Residencia de Al Lado is a family project dedicated to foster the interaction between international artist and the peruvian art scene. Located in a very quiet neighborhood in Lima, the residency offers to international artists a serene place to live, investigate, explore Lima and produce his/her art work.


Created by Ginette and Alberto Rebaza, their objective is to promote exchange and reciprocity in the communication and sharing of ideas and projects between international artists and Peruvian artists, gallerists, art critics, curators, collectors, etc.

Next, an interview done to Ginette:


Given your passion for art, and being collectors, what motivated you to create the Residency Al lado?

About 4 years ago, my husband Alberto (Tito) Rebaza and I decided to buy the apartment on the first floor of the building next to our house in San Isidro, in front of a park. Tito had the idea to turn it into a residency for artists. Initially, the idea seemed absurd to me. San Isidro is a residential and traditional district of Lima, it did not seem appropriate to me for a residency for artists. We talked with Jorge Villacorta about it (Jorge is a Peruvian curator with a long career and extensive experience) and he told us that precisely what artists are looking for today is a quiet place to work, where they can focus on their ideas and the creation of their works, so we decided to do it and it has worked perfectly.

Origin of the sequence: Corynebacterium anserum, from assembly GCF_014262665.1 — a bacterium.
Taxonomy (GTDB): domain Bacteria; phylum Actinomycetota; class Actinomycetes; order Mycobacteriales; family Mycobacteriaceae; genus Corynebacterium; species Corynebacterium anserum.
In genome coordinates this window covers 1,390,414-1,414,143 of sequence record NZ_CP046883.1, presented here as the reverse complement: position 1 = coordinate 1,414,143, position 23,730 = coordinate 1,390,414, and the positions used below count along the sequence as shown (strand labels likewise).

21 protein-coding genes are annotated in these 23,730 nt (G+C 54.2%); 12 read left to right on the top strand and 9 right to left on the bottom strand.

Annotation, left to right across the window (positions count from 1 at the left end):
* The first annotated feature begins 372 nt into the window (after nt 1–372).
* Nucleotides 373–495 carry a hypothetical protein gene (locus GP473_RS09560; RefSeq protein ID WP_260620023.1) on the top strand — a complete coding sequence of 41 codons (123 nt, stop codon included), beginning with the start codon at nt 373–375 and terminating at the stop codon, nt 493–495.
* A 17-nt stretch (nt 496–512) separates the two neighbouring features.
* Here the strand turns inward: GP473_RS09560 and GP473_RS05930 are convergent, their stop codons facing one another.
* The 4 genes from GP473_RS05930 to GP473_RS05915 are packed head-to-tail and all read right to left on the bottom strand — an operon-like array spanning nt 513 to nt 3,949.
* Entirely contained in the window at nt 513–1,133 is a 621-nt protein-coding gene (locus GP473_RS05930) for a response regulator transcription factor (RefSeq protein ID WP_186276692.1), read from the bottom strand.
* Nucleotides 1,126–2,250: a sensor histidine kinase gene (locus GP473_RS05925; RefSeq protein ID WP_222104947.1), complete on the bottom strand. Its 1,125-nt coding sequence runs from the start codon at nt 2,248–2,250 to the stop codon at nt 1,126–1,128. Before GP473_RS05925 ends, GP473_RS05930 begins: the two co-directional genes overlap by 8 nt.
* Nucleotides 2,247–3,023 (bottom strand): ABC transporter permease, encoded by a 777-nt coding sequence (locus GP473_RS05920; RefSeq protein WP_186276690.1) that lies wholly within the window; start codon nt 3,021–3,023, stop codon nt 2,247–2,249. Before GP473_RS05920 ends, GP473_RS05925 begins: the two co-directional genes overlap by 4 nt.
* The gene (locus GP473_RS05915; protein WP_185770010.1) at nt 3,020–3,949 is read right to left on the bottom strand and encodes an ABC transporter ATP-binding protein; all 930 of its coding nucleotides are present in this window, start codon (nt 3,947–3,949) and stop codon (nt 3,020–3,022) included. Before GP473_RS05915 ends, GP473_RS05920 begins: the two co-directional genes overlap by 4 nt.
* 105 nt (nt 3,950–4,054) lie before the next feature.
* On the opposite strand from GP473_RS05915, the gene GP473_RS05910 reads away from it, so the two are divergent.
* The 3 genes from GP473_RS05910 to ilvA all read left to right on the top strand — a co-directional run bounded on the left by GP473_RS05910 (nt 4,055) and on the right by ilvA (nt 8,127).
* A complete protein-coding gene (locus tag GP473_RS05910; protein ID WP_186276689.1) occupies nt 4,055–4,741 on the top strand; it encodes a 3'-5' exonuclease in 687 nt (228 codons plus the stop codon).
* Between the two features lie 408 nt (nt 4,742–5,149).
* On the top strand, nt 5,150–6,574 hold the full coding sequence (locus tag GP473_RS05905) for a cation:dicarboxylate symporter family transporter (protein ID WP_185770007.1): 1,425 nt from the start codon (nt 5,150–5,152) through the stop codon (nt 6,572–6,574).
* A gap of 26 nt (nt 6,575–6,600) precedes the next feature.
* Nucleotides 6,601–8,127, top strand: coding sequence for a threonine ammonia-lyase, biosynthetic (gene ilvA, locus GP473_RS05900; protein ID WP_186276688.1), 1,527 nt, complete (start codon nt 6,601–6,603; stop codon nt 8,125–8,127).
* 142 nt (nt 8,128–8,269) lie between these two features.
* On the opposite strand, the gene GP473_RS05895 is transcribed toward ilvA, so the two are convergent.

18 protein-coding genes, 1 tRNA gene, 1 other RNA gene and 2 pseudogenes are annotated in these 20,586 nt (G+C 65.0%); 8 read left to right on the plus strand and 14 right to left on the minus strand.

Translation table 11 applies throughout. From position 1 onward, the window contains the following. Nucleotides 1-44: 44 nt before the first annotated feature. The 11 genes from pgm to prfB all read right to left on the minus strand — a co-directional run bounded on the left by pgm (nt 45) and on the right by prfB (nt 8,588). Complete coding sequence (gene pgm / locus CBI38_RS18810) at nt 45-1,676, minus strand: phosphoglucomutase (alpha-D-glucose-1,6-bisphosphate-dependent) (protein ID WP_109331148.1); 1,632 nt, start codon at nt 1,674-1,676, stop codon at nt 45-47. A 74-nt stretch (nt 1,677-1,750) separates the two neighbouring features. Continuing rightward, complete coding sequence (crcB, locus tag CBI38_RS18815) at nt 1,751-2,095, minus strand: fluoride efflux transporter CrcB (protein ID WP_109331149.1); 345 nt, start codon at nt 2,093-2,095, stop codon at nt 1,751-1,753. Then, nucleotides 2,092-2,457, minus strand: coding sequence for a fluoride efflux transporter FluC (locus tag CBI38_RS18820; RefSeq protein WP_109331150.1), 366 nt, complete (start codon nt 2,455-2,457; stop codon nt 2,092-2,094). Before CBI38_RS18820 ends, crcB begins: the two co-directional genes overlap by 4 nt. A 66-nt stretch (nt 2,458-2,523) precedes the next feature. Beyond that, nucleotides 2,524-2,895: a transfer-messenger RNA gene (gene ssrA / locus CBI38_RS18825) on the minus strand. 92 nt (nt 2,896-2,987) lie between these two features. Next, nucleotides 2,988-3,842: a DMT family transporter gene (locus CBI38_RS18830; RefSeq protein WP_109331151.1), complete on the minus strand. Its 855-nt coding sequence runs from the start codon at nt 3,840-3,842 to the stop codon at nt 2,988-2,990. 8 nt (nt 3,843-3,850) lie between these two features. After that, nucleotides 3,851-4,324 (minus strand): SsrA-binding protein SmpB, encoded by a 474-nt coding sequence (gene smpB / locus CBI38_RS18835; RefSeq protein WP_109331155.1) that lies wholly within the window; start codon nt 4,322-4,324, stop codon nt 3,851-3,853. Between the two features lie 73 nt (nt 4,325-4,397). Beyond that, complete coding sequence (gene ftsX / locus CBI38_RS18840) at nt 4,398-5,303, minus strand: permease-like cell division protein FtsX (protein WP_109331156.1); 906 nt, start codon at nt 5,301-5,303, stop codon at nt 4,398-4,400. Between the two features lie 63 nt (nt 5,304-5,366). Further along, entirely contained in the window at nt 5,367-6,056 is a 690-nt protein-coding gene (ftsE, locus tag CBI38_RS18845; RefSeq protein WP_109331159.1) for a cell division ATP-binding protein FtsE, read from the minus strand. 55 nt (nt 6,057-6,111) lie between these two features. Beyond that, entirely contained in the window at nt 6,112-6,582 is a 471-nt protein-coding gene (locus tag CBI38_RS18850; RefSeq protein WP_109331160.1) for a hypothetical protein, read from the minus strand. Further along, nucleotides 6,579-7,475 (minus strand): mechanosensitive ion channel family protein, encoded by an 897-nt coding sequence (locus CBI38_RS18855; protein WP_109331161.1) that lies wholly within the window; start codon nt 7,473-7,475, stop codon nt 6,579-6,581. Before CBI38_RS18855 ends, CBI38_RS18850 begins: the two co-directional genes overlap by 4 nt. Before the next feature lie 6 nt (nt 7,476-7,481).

Since we started the residency 4 years ago, we have received 17 artists from all over the world, Argentina, Colombia, Chile, Germany, Poland, USA, Venezuela, Spain, Italy, among others. Each of them stays between 2 and 4 months, and at the end of the residency we organize an exhibition of the works carried out during their stay in a gallery or cultural center, or even in the residency itself, through exhibitions and discussions. We have also received a French curator, Claire Luna, who did research on contemporary art in Peru. It has been a very enriching experience.



How do you select the artists for the program? What is the criteria?

Most of the artists contact us and apply to the residency through galleries, curators or museums, with whom we have some relationship.

The selection of the artists is made by Tito and me. We do not ask for a specific work plan for the Residency. Artists have full freedom to choose the project they are going to develop during their stay; some come with a project already thought out, as was the case of the Venezuelan artist Emilia Azcárate with her Caste Painting project, others get inspired along the way. Nor do we have an age requirement, we have had from millennial artists to an 80-year-old artist, the Argentine Miguel Angel Ríos, who worked on a project consisting of drawings, sketches, paintings and videos inspired by the eroticism of the Moche culture seen through the San Pedro, a hallucinogenic cactus used in the Peruvian highlands. What we evaluate is the artist's career and portfolio. We are looking for artists who fit in with our vision of contemporary art.






What is the most difficult part of running a residency program? And the most rewarding?

To be honest, no aspect of carrying out the residency program is really difficult, perhaps the most complicated part is organizing the residency calendar, so that it matches the availability of each artist.